|This article needs additional citations for verification. (October 2012)|
10 May 1889|
|Died||8 November 1964
|Allegiance|| German Empire (to 1918)
Weimar Republic (to 1933)
|Years of service||1907–1945|
|Rank||General der Panzertruppe|
|Commands held||16th Infantry Division
XXXX Panzer Corps
|Battles/wars||World War I
World War II
|Awards||Knight's Cross of the Iron Cross with Oak Leaves|
He joined the Imperial German Army as an officer cadet in the 11th Artillery Regiment in 1907 and was commissioned as a Leutnant in an artillery regiment in 1909. He became a flying observer in World War I and was then the leader of a flying battalion.
He was not retained in the Reichswehr and in 1920 he joined the police, reaching the rank of Colonel of Police (Oberst Polizei) on 1 October 1935. He then moved back to the Army in December of that year and commanded the 29th Artillery Regiment from 1936. He was promoted to Generalmajor on 1 June 1939.
With the start of World War II, he was the commander of the 16th Infantry Division (motorised). He was promoted to Generalleutnant on 1 June 1941 and General der Panzertruppe on 1 January 1943. He commanded the XXXX Panzer Corps until October 1943 when he became seriously ill and was moved to the leadership reserve. In November 1943 he returned to active service and the command of the XXXX Panzer Corps. He was taken prisoner by the Red Army on 9 May 1945 and was released from Soviet captivity in 1955. He died on 8 November 1964.
Sigfrid Henrici should not be confused with Gotthard Heinrici, also a very accomplished General of the same era. Gotthard Heinrici was born on 25. Dezember 1886 Gumbinnen; death on 13. Dezember 1971 in Waiblingen. In 1905 he joined the Imperial army. After the First World War, resigned, and held various positions in the Prussian Ministry of Security. In 1935 he returned to the Army. June 1, 1939 he was awarded the rank of Major General. In 1940 Heinrici commanded the 12th Army Corps on the Western Front. In 1941-43 with the rank of Lieutenant General - Commander of 43 Army Corps and 4th Army on the Eastern Front. In 1944-45 Heinrici commanded the 1st Panzer Army, from March to 28 April 1945 he commanded the Army Group Vistula, covering Berlin. After the Second World War, Heinrici was convicted by the International Military Tribunal for war crimes and imprisoned in Russia.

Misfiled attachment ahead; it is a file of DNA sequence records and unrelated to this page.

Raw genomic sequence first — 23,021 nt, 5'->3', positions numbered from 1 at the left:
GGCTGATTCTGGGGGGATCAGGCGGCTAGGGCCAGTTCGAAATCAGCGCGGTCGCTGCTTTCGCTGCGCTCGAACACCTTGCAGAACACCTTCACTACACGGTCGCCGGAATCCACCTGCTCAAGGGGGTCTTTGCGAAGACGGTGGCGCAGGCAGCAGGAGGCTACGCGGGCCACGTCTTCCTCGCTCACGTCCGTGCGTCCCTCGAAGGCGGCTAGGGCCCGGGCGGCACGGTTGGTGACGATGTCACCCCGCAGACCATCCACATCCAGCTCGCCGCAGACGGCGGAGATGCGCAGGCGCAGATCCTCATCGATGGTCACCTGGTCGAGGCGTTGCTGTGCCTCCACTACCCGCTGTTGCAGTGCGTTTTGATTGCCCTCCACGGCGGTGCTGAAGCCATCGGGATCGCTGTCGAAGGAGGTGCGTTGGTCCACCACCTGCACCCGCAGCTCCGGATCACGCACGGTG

- Iron Cross (1914)
- 2nd Class (14 September 1914)
- 1st Class (24 December 1915)
- Knight's Cross of the Royal House Order of Hohenzollern with Swords (12 February 1918)
- Cross of Honor
- Sudetenland Medal
- Iron Cross (1939)
- 2nd Class (20 September 1939)
- 1st Class (20 May 1940)
- Eastern Front Medal
- German Cross in Gold (13 August 1943)
- Knight's Cross of the Iron Cross
- Knight's Cross on 13 October 1941 as Generalleutnant and commander of 16 Infanterie-Division (mot)
- 350th Oak Leaves on 9 December 1943 as General der Panzertruppe and commander of XL. Panzerkorps
- Mentioned in the Wehrmachtbericht (1 September 1943)
- Fellgiebel, Walther-Peer (2000). Die Träger des Ritterkreuzes des Eisernen Kreuzes 1939–1945 – Die Inhaber der höchsten Auszeichnung des Zweiten Weltkrieges aller Wehrmachtsteile [The Bearers of the Knight's Cross of the Iron Cross 1939–1945 — The Owners of the Highest Award of the Second World War of all Wehrmacht Branches] (in German). Friedberg, Germany: Podzun-Pallas. ISBN 978-3-7909-0284-6.
- Scherzer, Veit (2007). Die Ritterkreuzträger 1939–1945 Die Inhaber des Ritterkreuzes des Eisernen Kreuzes 1939 von Heer, Luftwaffe, Kriegsmarine, Waffen-SS, Volkssturm sowie mit Deutschland verbündeter Streitkräfte nach den Unterlagen des Bundesarchives [The Knight's Cross Bearers 1939–1945 The Holders of the Knight's Cross of the Iron Cross 1939 by Army, Air Force, Navy, Waffen-SS, Volkssturm and Allied Forces with Germany According to the Documents of the Federal Archives] (in German). Jena, Germany: Scherzers Miltaer-Verlag. ISBN 978-3-938845-17-2.
General der Infanterie Friedrich-Wilhelm von Chappuis
|Commander of 16. Infanterie-Division
15 March 1941 – 13 November 1942
Generalleutnant Johannes Streich